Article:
Tuesday, July 9, 2013

This, That or the Other: Of Pasta, Pokémon and The Sopranos

Identifying proper noun categories using machine learning

OPHIRA EISENBERG: Jonathan, what's our next game?
JONATHAN COULTON: Well, if you have listened to  Ask Me Another before, then this game will probably sound familiar to you. It is one of my favorites. It's called This, That, or the Other. We will name an item and all you have to do is tell us which of three categories that item belongs to. Today's categories are grains, world currencies or Pokémon characters.

That was an excerpt from the transcript of an old episode of NPR’s whimsical trivia/puzzle radio show Ask Me Another

Other editions of the show have asked participants to tell between:
  • A tech company, a car model, or a Star Wars location;
  • Harry Potter spell, a prescription drug, and a piece of IKEA furniture;
  • A type of cheese, a dance move, or a Moby Dick character;
    and my personal
  • A type of pasta, a title of an opera, or a character on The Sopranos.

You see how this makes for a funny radio show. Here’s how this makes for an interesting post on a data blog:

If you were to guess, based on what you know about how each category sounds like, would you be likely to be right more than a third of the time?  Rather, could we train a model to pick up on features that are particular to each category, and then get that model to perform better than random on unseen examples?
Okay, so the data collection part isn't very difficult for a number of those categories, thanks to Wikipedia maintaining parseable articles in list form, like List of Pokémon1. I managed to easily procure lists of 

  • Currencies
  • Pokémon
  • Pastas
  • Cheese
  • Locations in the Star Wars Universe
For starters, the features I decided to create were simply the occurrence of letters and ‘bi-letters’ in each name. For example, Naboo (Die hard followers may recognise that as the place where Jar Jar Binks was from, but for the uninitiated, that’s a planet in the Star Wars universe. Just in case you were wondering), would have a ‘True’ value for features:

n, a, b, o, ^n, na, ab, bo, oo, o$

The ^ and the $ are special symbols I used to indicate beginning and the end of a word respectively.

If you've worked in the field of Natural Language Processing, you'll recognize these features as analogues of unigrams and bigrams in language models.

Next, I trained a Naïve Bayes model in in Python, using the excellent NLTK libraries. I picked categories two at a time, but Naïve Bayes allows for an extension to any number of targets very naturally. Feel free to play around with the code. You can find it on github here.

With just those simple kinds of features, I was able to get upwards of 80% accuracy2 on most pairs. In fact, on a pair like Cheese vs Pasta (I would totally watch a movie with that title.(Oi! In some circles I could pass that for humour!)), which seem like a difficult pair to classify, I could get as much as 92% accuracy.

Here’s a twist on the problem statement: What if you were designing the game, and wanted to pick the hardest items to guess? Actually, we can directly extend the results of the earlier part to get these. We simply need the items that the algorithm misclassified. So here’s a test to see how you do on the toughies. In the following set, can you guess if it’s a pasta, or a location in the Star Wars universe?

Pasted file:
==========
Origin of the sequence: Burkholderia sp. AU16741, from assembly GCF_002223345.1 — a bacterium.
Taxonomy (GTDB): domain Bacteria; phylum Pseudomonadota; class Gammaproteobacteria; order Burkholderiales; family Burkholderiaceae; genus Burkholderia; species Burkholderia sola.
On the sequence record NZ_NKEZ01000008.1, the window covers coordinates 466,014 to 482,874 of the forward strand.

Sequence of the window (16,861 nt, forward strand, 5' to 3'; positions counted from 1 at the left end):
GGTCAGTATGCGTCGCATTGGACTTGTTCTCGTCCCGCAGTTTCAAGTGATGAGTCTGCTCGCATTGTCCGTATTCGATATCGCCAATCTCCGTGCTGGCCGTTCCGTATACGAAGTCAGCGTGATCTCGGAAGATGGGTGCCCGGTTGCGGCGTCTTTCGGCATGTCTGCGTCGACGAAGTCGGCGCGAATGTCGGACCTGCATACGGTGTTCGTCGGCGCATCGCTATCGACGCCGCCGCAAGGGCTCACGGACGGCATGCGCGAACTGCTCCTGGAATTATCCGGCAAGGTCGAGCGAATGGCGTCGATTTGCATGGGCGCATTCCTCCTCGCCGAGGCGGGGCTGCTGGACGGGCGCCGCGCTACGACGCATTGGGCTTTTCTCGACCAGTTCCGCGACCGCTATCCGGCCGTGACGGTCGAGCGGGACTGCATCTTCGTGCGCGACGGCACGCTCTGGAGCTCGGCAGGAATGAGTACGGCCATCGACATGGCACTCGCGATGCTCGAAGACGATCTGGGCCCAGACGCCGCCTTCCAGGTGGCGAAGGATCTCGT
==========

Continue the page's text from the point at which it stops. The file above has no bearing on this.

1. Bestine
  2. Quelli
  3. Falleen
  4. Alfabeto
  5. Felucia
  6. Sorprese
  7. Sulorine
  8. Egg barley

Star Wars Locations: 1, 2, 3, 5, 7,
Pastas: 4, 6, 8 (Yeah, the last one was a giveaway3 )

Do well? Pat yourself on the back, for today, you have outwitted a machine.

So why does the model classify these incorrectly? This might provide some insight. Here are the top 10 features the model picked:

Dominant cat: Lesser cat
Ratio of Occurence
li = True
pastas : starWars
23.2 : 1.0
ti = True
pastas : starWars
12.8 : 1.0
et = True
pastas : starWars
10.8 : 1.0
i$ = True
pastas : starWars
9.0 : 1.0
^p = True
pastas : starWars
8.8 : 1.0
tt = True
pastas : starWars
8.1 : 1.0
length = 5
starWa : pastas
7.9 : 1.0
ci = True
pastas : starWars
6.9 : 1.0
f = True
pastas : starWars
6.3 : 1.0
nn = True
pastas : starWars
6.2 : 1.0

That’s that for these models. Here are some suggestions for other cool things you could do with the code if you have a teeny weeny bit of coding experience (No math/stats/machine learning experience required):

  • Find out if your name looks like a grain or a kind pasta (And then go around claiming "I just don't get grain-people. Pasta-ites FTW!")
  • Gather more lists (Simpsons characters, varieties of chili, brands of cosmetics, ….) and  see which ones look like which, er, other ones. (The data is represented as simply a text file, with one item on each line)
  • See which the cheesiest pastas are! (I'm so terribly sorry. I'll never ever try to be funny again. Ever.) 
I’m working on a R + Shiny app that would make all of the above much easier for the casual browser, but it’s much more fun to play around with the code, don’t you think?

Don't you?
Don't leave me hanging here, guys.
Fine. I'll just make the app.

1 While on that topic, check out these weird lists on Wikipedia: 
2 I’m using accuracy as simply #correct predictions/(#correct predictions + #incorrect predictions)
3 Only goes to show that there are more/better features to be derived here.
4 I was working with a slightly different version here, which included a variable for length. Don't be thrown off by that.


  1. (If you haven't already tried) Mentalfloss has hordes of these in the form of quizzes : http://mentalfloss.com/quizzes

  2. These are way too addictive! I loved 'Celebrity Baby Name or Computer Virus?'. Unfortunately, I only scored 45%.